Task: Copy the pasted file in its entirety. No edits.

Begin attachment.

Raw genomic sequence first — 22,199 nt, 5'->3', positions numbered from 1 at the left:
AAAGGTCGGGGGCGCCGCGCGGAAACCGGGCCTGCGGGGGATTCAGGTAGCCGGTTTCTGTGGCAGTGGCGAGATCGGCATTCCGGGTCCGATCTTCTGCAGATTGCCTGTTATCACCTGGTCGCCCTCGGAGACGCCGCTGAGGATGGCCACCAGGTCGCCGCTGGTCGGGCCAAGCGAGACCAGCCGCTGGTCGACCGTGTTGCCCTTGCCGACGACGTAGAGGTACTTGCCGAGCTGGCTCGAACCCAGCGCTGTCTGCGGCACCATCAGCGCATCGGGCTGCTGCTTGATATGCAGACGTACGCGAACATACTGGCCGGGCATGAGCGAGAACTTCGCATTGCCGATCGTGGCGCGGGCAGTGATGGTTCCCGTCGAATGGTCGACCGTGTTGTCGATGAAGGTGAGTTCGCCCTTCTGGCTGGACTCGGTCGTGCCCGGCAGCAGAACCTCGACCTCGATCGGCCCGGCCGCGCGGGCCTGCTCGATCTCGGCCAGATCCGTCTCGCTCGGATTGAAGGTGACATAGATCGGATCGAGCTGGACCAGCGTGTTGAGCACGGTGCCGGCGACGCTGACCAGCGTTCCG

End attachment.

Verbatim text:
Raw genomic sequence first — 22,199 nt, 5'->3', positions numbered from 1 at the left:
AAAGGTCGGGGGCGCCGCGCGGAAACCGGGCCTGCGGGGGATTCAGGTAGCCGGTTTCTGTGGCAGTGGCGAGATCGGCATTCCGGGTCCGATCTTCTGCAGATTGCCTGTTATCACCTGGTCGCCCTCGGAGACGCCGCTGAGGATGGCCACCAGGTCGCCGCTGGTCGGGCCAAGCGAGACCAGCCGCTGGTCGACCGTGTTGCCCTTGCCGACGACGTAGAGGTACTTGCCGAGCTGGCTCGAACCCAGCGCTGTCTGCGGCACCATCAGCGCATCGGGCTGCTGCTTGATATGCAGACGTACGCGAACATACTGGCCGGGCATGAGCGAGAACTTCGCATTGCCGATCGTGGCGCGGGCAGTGATGGTTCCCGTCGAATGGTCGACCGTGTTGTCGATGAAGGTGAGTTCGCCCTTCTGGCTGGACTCGGTCGTGCCCGGCAGCAGAACCTCGACCTCGATCGGCCCGGCCGCGCGGGCCTGCTCGATCTCGGCCAGATCCGTCTCGCTCGGATTGAAGGTGACATAGATCGGATCGAGCTGGACCAGCGTGTTGAGCACGGTGCCGGCGACGCTGACCAGCGTTCCG